Terror suspect loses bid for bail
A former volunteer teacher at a Worcester Islamic school has been denied release from jail pending his federal trial on terrorism charges in October.
U.S. District Judge George A. O’Toole Jr. in Boston upheld the ruling of a magistrate judge that no combination of conditions could prevent Tarek Mehanna, 28, of Sudbury, from fleeing before his trial.
The U.S. attorney also argued that Mr. Mehanna needed to stay in jail because he poses a danger and would obstruct justice.
His codefendant, Ahmad Abousamra of Mansfield, is a fugitive believed to be living in Syria. They are charged with providing and attempting to provide material support to terrorists, conspiracy to do so, conspiracy to kill in a foreign country, and, between them, six counts of making false statements.
The Rev. Jason Lydon of Community Church of Boston found Judge O’Toole’s decision “deeply disappointing.” The minister, a spokesman for The Tarek Mehanna Defense Committee, said, “His family and his community had hoped he would return to his community in preparation for trial in October and I think that, as his lawyer made clear, the denial of bail will inhibit preparations for trial.”
He added, “His community will stand behind him, and we trust his lawyers will do everything that they can to secure his long term freedom.”
Mr. Mehanna was a volunteer teacher at Alhuda Academy on East Mountain Street, Worcester, after his release Dec. 19, 2008, on a single charge of lying to the FBI, until he was arrested Oct. 21, 2009, on the more serious charges and held.
A graduate of the Massachusetts College of Pharmacy and Health Sciences, he also worked as an intern for about three years at Walgreens pharmacy in Marlboro beginning in December 2006.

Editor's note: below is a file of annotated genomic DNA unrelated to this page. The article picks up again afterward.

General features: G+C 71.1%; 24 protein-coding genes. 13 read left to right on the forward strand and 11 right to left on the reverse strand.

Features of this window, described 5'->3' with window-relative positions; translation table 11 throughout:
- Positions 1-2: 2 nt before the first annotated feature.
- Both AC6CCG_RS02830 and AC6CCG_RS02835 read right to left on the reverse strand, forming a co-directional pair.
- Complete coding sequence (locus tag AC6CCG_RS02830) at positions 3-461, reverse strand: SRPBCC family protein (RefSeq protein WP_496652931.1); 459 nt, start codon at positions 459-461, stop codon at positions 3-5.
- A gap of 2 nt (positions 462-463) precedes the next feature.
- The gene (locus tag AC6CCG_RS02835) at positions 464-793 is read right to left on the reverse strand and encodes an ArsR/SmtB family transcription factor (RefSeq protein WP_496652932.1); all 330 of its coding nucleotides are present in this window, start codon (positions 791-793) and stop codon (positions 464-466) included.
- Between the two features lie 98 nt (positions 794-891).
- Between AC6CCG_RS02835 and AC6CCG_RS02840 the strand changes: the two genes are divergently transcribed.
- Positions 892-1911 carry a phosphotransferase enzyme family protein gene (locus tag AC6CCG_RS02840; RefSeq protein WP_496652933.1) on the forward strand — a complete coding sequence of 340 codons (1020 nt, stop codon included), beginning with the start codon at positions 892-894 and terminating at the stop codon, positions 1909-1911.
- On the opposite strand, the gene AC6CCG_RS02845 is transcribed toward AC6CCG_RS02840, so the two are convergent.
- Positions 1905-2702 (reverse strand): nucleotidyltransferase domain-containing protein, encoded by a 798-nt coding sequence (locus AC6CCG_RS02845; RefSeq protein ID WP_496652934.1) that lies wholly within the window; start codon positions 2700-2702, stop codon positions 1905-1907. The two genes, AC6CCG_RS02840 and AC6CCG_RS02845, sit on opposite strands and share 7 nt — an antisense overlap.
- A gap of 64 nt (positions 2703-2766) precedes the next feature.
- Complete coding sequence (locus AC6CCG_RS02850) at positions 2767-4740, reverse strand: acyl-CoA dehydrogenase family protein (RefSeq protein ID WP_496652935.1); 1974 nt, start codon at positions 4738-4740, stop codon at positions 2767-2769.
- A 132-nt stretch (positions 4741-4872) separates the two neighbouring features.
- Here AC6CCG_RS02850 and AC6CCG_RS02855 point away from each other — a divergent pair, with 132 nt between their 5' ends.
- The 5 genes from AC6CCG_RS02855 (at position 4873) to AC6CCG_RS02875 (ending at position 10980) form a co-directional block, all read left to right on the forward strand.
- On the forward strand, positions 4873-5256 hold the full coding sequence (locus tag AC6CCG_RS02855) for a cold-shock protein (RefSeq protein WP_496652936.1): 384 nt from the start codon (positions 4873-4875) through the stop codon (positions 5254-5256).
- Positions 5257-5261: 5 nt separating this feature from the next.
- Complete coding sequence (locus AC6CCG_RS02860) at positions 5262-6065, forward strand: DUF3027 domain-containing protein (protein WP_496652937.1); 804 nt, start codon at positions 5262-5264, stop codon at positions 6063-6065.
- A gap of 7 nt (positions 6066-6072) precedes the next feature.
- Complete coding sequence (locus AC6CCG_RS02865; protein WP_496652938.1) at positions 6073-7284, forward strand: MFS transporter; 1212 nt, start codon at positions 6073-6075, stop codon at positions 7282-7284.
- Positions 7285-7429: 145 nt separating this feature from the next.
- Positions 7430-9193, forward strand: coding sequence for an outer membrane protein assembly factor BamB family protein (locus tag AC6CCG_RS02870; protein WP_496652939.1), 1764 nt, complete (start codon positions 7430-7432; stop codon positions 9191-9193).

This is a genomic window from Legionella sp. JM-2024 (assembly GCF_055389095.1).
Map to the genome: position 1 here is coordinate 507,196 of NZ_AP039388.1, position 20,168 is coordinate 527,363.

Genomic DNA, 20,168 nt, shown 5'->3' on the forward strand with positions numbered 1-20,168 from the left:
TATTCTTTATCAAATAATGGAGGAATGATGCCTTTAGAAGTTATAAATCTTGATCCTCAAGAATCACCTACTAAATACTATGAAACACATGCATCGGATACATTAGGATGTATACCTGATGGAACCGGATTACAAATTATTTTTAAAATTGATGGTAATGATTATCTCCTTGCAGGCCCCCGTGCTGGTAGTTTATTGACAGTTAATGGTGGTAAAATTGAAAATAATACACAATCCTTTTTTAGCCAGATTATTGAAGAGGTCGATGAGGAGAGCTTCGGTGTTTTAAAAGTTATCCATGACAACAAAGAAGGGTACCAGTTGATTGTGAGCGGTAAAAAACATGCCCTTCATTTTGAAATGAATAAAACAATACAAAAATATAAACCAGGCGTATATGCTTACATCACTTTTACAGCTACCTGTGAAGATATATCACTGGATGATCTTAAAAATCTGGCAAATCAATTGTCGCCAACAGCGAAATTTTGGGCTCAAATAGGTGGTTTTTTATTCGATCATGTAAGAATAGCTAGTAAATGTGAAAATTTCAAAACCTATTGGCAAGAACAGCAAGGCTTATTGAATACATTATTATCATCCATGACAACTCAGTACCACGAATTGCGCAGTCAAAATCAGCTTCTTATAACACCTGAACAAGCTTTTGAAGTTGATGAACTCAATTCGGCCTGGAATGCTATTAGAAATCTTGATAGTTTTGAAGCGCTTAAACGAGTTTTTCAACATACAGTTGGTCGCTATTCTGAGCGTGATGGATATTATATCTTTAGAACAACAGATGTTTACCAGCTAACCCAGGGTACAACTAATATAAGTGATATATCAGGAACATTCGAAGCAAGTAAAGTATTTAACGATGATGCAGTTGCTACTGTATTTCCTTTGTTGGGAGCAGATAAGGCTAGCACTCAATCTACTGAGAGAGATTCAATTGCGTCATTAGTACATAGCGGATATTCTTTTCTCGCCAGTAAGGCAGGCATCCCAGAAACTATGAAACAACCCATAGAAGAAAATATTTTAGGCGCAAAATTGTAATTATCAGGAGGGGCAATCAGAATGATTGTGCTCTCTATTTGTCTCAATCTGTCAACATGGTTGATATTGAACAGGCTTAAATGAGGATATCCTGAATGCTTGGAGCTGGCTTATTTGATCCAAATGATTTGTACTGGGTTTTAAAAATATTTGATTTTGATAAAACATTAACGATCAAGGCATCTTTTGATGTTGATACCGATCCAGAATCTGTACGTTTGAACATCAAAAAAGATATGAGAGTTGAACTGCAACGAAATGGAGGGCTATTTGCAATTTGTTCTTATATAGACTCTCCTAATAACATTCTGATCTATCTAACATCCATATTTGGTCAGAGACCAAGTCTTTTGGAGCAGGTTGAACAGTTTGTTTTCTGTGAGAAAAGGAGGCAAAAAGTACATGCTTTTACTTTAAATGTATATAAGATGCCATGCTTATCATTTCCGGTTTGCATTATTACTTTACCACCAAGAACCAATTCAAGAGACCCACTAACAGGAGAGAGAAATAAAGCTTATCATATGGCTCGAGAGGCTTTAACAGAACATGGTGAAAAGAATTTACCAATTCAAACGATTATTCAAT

Judge O’Toole noted the argument of defense lawyer Janice Bassil of the difficulty of preparing a defense with her client in jail and so many documents and recorded conversations in Arabic and slang. He said special accommodations such as availability to Mr. Mehanna in jail of a computer have already been made.
He said, “It is possible that further accommodations at his place of confinement may be appropriate. The attorney general is hereby respectfully reminded of his obligation to assure that the defendant is provided with reasonable opportunity for private consultation with counsel.”
The Justice Department accuses Mr. Mehanna of translating jihadist materials and said that he wanted to shoot shoppers as well as first responders at an American mall, but was unable to secure automatic weapons. It said he traveled to Yemen for training at terrorist camps, while his lawyers said he went for religious studies.
Mr. Mehanna’s lawyers were not available for comment today.